risk, altitude ( substantially above or below 
sea level ) or any other causes for the 
extinguishant loss. 

7.2 Total Flooding Quantity 

a) The amount of HFC 227ea required to 
achieve the design concentration shall be 
calculated from the following equations and 
this value shall need further adjustment as 
stated in 7.1(c). 

VxC 

M = 

S(100-C) 

total flooding quantity, kg; 

= design concentration, percent by 
volume; 

= net volume of the hazard, m 3 ; 



where 

. M 
C 



S = 



v $ 



K } + K 2 ( T), where K } and K 2 are 
constants specific to the agent 
used and T is minimum 
temperature inside enclosure; and 

specific volume of superheated 
HFC 227ea aeent at 2 1 °C, m 3 /kg. 



Specific volume constants for the HFC 227ea 
gas are AT, =0.126 9 and K 2 = 0.000 5. It may 
also be noted that this equation provides 
an allowance for the normal leakage from a 
tight enclosure to accomplish equalization 
of pressure. 

b) The agent requirement per unit volume of 
protected space can also be calculated by 
using Table 9 for various levels of 
concentration corresponding to the 
temperature within the protected 
enclosure. ( Flooding Factor obtained from 
Table 9, that is, temperature of the enclosure 
versus gas concentration, multiplied by 
net volume of the enclosure. ) 

NOTE — Quantity of the agent shall be the highest 
of the values calculated from the provisions 
contained in 7.2(a) and 7.2(b). 

7.3 Enclosure Volumes 

The net enclosure volumes are calculated using the 
following equations: 



a) 


y = y _ 

y Max ' g 


V 

s 


b) 


V = V 

Mm Max 

where 


_ v 






y 

y Max 


maximum net volume of the 
enclosure, m 3 ; 




V = 
g 


gross volume of enclosure, m 3 ; 




v. = 


volume of the structural/similar 



Min 



permanent objects in the 
enclosure that gas can not 
permeate, m 3 ; 

minimum net volume of 
enclosure considering the 



IS 15517 : 2004 



Table 9 HFC 227ea Total Flooding Quantity of Protected Volume M/V (kg/m 3 ) 

[Clause 1.2(b)] 



SI No. 


Temperature 


Specific Vapour 
Volume, m 3 /kg 




Desigi 


n Concentration 
C ( Percent by 


of HFC 227ea 
Volume) 










r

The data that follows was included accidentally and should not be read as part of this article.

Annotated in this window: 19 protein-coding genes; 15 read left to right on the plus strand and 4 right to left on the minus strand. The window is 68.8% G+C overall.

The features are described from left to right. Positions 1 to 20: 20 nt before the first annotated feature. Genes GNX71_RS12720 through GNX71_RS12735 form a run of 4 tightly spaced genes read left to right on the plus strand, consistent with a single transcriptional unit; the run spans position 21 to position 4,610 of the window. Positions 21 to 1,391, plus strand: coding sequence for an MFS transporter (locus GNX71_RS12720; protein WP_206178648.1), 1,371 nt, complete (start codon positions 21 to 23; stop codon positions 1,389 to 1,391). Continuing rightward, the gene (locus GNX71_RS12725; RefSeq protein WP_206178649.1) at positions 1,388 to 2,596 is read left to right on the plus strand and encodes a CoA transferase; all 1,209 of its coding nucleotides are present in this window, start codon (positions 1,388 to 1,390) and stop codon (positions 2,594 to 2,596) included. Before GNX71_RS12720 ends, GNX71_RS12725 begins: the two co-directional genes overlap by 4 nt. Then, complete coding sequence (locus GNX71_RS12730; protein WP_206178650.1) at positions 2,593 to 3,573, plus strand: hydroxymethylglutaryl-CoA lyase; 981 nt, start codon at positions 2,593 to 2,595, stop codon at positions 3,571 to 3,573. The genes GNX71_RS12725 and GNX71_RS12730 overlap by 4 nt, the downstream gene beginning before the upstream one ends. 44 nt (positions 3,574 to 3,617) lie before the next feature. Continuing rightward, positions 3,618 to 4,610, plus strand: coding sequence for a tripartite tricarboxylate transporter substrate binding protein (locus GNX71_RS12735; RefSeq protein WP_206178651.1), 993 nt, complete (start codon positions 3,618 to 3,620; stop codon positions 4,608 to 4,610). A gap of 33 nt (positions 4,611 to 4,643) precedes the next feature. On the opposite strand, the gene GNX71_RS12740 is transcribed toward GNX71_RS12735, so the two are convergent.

6 


7 


8 


9 


10 


11 


12 


(1) 


(2) 


(3) 


(4) 


(5) 


(6) 


(V) 


(8) 


(9) 


(10) 


i) 


- 10 


0.121 8 


0.524 


0.618 


0.714 


0.812 


0.912 


1.015 


1.120 


ii) 


- 5 


0.124 3 


0.513 


0.605 


0.699 


0.795 


0.894 


0.994 


1.097 


iii) 





0.126 9 


0.503 


0.593 


0.685 


0.779 


0.876 


0.974 


1.075 


iv) 


5 


0.129 5 


0.493 


0.581 


0.672 


0.764 


0.858 


0.955 


1.053 


v) 


10 


0.132 


0.483 


0.570 


0.659 


0.749 


0.842 


0.936 


1.033 


vi) 


15 


0.134 6 


0.474 


0.559 


0.646 


0.735 


0.826 


0.918 


1.013 


vii) 


20 


0.137 2 


0.465 


0.549 


0.634 


0.721 


0.810 


0.901 


0.994 


viii) 


25 


0.139 7 


0.457 


0.539 


0.622 


0.708 


0.795 


0.885 


0.976 


ix) 


30 


0.142 3 


0.449 


0.529 


0.611 


0.695 


0.781 


0.869 


0.958 


x) 


35 


0.144 9 


0.441 


0.520 


0.600 


0.683 


0.767 


0.853 


0.941 


xi) 


40 


0.147 4 


0.433 


0.511 


0.590 


0.671 


0.754 


0.838 


0.925 


xii) 


45 


0.150 


0.426 


0.502 


0.580 


0.659 


0.741 


0.824 


0.909 


xiii) 


50 


0.152 6 


0.418 


0.493 


0.570 


0.648 


0.728 


0.810 


0.894 


xiv) 


55 


0.155 1 


0.411 


0.485 


0.561 


0.638 


0.716 


0.797 


0.879 


xv) 


60 


0.157 7 


0.405 


0.477 


0.551 


0.627 


0.705 


0.784 


0.865 



maximum anticipated volume 
of the occupancy related to 
the objects in the enclosure, m 3 ; 
and 

volume of the occupancy related 
objects in the enclosure that gas 
can not permeate, for example, 
furniture fittings, etc, m 3 . 
( This value shall be ignored 
if the volume is less than 
25 percent of the maximum 
net volume K Max . ) 



8 DESIGN CONCENTRATION 

a) Determination of design concentration of 
HFC 227ea shall include consideration of 
the type of combustibles involved, the 
conditions under which it normally exists 
in the enclosure, and any special conditions 
in the enclosure. The HFC 227ea system 
shall be capable of establishing uniform 
design concentration throughout the 
protected volume. 

b) The distribution system for applying 
HFC 227ea to enclosed fire.hazards shall be 
designed with due consideration of the 
materials involved, the type of fire expected 
and the nature of the enclosure, any one of 
which may affect the discharge times and rates 
of application. 



c) The minimum design concentration of 
HFC 227ea for involving surface Class A 
fires, and also fires involving flammable 
liquids and gases shall be as follows: 

1) The minimum design concentration of 
the HFC 227ea agent for Class A 
surface fire hazards shall be the